After she moved to New York and eventually LA, and her love for the arts took a life of its own, Annet’s ethnic ambiguity helped her realise that as an actor, she could both blend in and stand out. “I have always auditioned for parts of all background – from European to Afghan to Hispanic to American and Indian – because I wanted to move beyond ethnicity. I have also worn lose, baggy clothes to auditions because I didn’t want to be seen as a ‘hot girl’. I want to tell all kind of stories and not be limited by the colour of my skin or hair. I’m not just this or just that; like everyone, there are so many sides to me.”

The multi-faceted and culturally diverse identity she epitomizes helped her land her career-defining role in The Americans too. She was auditioned on Skype by the show’s creator, ex-CIA operative Joe Weisberg, and won the part because after learning of her eclectic background, Weisberg jokingly concluded that either her parents must be spies or she is one herself. “I think he was interviewing me as a potential agent and I passed the test on a human level,” she laughs.

Her role in The Americans was at first a guest arc that was soon converted into a series regular after the audience couldn’t get enough of Annet’s character, the enigmatic Nina. Apart from the professional success that came from playing a Russian double agent on a hit TV show, The Americans in many ways helped her  come even closer to her mother and her Russian roots.

“When I put on my makeup for the first time on the show and looked at myself as Nina, from ‘80s Russia, I saw my mom looking back at me and it was beautiful,” she glows. “Through Nina, I was able to connect with my Russian ancestry and access the truth of what it meant to be a Russian at the time my mother was my age, as well as explore it physically.”

It was also this ability to seek the truth that helped Annet comprehend and rationalise the partial nudity that was required of her character, Nina. “My body is sacred to me and I was fearful about approaching these scenes at first,” she says. “But I realised that when I’m Nina, I can’t continue being Annet. Nina doesn’t have guns so if she needs to survive, she has to use her intuition and her truth. And the only way you could be truthful as a woman spy at that time was to bare yourself physically and mentally.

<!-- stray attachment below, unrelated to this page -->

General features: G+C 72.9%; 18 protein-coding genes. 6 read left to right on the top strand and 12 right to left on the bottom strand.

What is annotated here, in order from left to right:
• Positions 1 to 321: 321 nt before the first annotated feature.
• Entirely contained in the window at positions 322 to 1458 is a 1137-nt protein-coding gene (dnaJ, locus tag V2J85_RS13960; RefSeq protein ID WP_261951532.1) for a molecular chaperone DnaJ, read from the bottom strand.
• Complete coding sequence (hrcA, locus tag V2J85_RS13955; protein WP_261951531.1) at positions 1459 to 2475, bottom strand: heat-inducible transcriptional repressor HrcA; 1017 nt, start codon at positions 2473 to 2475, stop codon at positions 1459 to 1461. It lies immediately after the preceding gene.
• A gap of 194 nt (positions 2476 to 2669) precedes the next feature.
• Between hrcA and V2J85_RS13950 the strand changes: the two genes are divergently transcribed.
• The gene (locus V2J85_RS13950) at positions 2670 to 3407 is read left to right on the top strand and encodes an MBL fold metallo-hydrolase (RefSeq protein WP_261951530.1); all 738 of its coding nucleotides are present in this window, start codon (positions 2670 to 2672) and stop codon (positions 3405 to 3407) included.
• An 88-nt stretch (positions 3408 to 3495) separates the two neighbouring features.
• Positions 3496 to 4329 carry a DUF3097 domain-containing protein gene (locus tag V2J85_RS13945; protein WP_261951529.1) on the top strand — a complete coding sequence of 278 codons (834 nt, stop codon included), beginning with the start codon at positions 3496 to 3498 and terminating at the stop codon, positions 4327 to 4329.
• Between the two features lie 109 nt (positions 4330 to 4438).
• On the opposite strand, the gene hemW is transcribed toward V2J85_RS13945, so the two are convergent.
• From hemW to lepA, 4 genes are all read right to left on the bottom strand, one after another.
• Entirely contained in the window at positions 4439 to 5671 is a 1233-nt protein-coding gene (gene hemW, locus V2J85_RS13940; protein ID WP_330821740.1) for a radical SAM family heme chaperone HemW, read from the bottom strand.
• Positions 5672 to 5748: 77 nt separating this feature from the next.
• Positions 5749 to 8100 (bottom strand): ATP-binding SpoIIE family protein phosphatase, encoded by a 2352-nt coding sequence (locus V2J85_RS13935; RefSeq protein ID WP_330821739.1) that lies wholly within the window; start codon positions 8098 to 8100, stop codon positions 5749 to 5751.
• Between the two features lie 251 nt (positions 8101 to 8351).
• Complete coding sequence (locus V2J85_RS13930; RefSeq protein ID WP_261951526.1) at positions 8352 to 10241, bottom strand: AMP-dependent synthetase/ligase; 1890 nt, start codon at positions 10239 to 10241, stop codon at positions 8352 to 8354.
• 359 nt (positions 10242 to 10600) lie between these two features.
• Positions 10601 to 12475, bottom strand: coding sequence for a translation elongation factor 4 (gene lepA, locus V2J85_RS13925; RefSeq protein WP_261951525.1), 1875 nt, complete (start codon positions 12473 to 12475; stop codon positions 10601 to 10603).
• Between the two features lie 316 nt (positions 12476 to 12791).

“The writers were very careful in the story to ensure that Nina doesn’t just take her clothes off for frivolous reasons. When Nina is unclothed, she is a woman to her utmost and fullest degree and she owns everything in that moment. And for me, as an Indian woman, embracing the femininity and expressing my sexuality through that character was, in a way, empowering too.”

Annet is currently filming the third season of The Americans, has done guest parts in high profile shows like Grey’s Anatomy, stars in the upcoming animated film, Penguins of Madagascar, besides a couple of independent movies, in which she plays the all-American lead (Bridge and Tunnel and Sally Pacholok), she is now “thirsty” to find a role to express the Indian side of her genes and complete her transformation into the woman who can break out of the stereotypes and boxes the world tries to put her into, and achieve everything she wants. An offer by a big Indian film studio couldn’t work out because of scheduling conflicts, but Annet knows it’s only a matter of time.

“I have never been able to get the role of an Indian so far because I don’t look like Hollywood’s idea of an Indian woman, which is a brown-skinned exotic princess,” she says. “But I can’t wait for it to happen. When you tap into one part of yourself, you understand more about the other part too. Even the dynamic that I bring to Nina comes from this personal ability to shift perspectives and find truth in both worlds inside of me. I have all these perspectives within me, and I feel at home in different places because of that. That’s why I am never truly home at just one place… and yet, the world is my home.”

Note: If you haven’t seen The Americans, you *must* watch it since it is one of the best shows on TV today. Here’s what I had written about it in another article: http://goo.gl/aCMfGO 

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Note: An edited version of this article first appeared in The Sunday Guardian in the November 9, 2014 issue.
Picture courtesy:
 Brian Sunday. None of the pictures are owned by the author all rights belong to the original owner(s) and photographer(s).